My article drawn from previous audience research based on the 2010 torture-porn shocker, A Serbian Film, has just gone live in Participations: Journal of Audience and Reception Studies. The journal is open access, so it isn’t tucked behind one of those paywalls that most academic journals love so much. The work on this project directly builds on this work on arguably the most controversial film in recent history.
The article can be read or downloaded here for free.
This project was my master’s thesis at Aberystwyth University. I’ve always had a keen interest in censorship, having grown up as a bit of a horror nerd. With this study, I wanted to look at exactly what it was that drew people to these kinds of films, films which they probably knew would be hugely upsetting.
One of the things I found, which I thought was fascinating, was that a lot of people will seek out a film like this even though they know for a fact that they’ll absolutely hate it. This isn’t an attack on people who do that, of course. I’ve watched plenty of bad kids’ movies myself just for the pleasure of making fun of them. This seems to be just a different form of that.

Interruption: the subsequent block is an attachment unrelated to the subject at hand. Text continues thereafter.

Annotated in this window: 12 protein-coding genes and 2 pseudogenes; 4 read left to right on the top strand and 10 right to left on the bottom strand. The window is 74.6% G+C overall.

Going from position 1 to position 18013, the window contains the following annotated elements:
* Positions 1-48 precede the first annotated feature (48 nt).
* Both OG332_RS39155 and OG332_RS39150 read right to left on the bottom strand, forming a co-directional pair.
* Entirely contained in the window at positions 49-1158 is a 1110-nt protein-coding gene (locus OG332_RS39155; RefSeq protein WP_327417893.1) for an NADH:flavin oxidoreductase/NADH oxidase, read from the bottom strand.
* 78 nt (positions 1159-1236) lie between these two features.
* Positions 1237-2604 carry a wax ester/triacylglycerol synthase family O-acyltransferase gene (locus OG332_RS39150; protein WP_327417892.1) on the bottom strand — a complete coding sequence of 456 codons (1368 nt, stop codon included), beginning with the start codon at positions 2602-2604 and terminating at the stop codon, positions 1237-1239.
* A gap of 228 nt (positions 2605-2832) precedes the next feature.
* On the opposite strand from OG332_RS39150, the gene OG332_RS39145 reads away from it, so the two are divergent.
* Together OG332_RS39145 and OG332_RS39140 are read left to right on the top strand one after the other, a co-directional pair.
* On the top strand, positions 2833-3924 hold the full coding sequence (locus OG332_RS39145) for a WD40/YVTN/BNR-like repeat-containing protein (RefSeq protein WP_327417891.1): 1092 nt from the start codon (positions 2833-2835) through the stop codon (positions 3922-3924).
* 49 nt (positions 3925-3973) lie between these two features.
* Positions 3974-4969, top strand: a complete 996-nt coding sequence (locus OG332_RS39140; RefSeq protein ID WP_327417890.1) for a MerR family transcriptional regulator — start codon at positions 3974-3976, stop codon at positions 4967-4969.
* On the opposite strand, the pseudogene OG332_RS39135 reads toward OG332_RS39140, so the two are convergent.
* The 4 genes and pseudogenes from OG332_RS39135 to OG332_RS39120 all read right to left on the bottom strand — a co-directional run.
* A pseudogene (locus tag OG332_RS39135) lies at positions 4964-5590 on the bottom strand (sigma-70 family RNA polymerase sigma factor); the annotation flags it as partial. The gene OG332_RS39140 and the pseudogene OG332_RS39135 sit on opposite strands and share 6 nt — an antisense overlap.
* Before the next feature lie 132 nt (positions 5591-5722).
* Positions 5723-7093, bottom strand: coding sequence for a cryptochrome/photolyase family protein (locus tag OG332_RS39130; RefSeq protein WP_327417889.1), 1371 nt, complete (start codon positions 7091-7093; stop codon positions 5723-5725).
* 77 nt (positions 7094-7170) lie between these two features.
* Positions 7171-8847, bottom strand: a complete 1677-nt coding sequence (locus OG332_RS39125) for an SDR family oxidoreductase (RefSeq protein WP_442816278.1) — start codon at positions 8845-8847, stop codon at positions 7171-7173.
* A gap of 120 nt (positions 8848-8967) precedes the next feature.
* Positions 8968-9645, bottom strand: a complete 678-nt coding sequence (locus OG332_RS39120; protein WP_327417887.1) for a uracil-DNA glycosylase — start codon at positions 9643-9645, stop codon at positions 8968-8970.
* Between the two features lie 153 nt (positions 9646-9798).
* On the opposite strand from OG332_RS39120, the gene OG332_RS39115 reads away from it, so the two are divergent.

The drive of the article as a whole is just looking at people who really frigging hated A Serbian Film, looking at the kind of language they use when they describe it. It’s an academic article, so it’s a bit dry, but I think it has a brilliant title, at least!
If you’re interested in academic audience studies at all, Participations is a great place to find interesting articles. One of the editors is Martin Barker, who has written some of the most accessible and generally brilliant books on audience studies. If you’ve never read an audience study before, I highly recommend Knowing Audiences: Judge Dredd by Martin Barker and Kate Brooks. It’s about the Stallone movie from the 1990s and is the book that got me excited about researching audiences. For a more horror-tinged study, try Barker’s Crash Controversy, which is about the controversial David Cronenberg movie.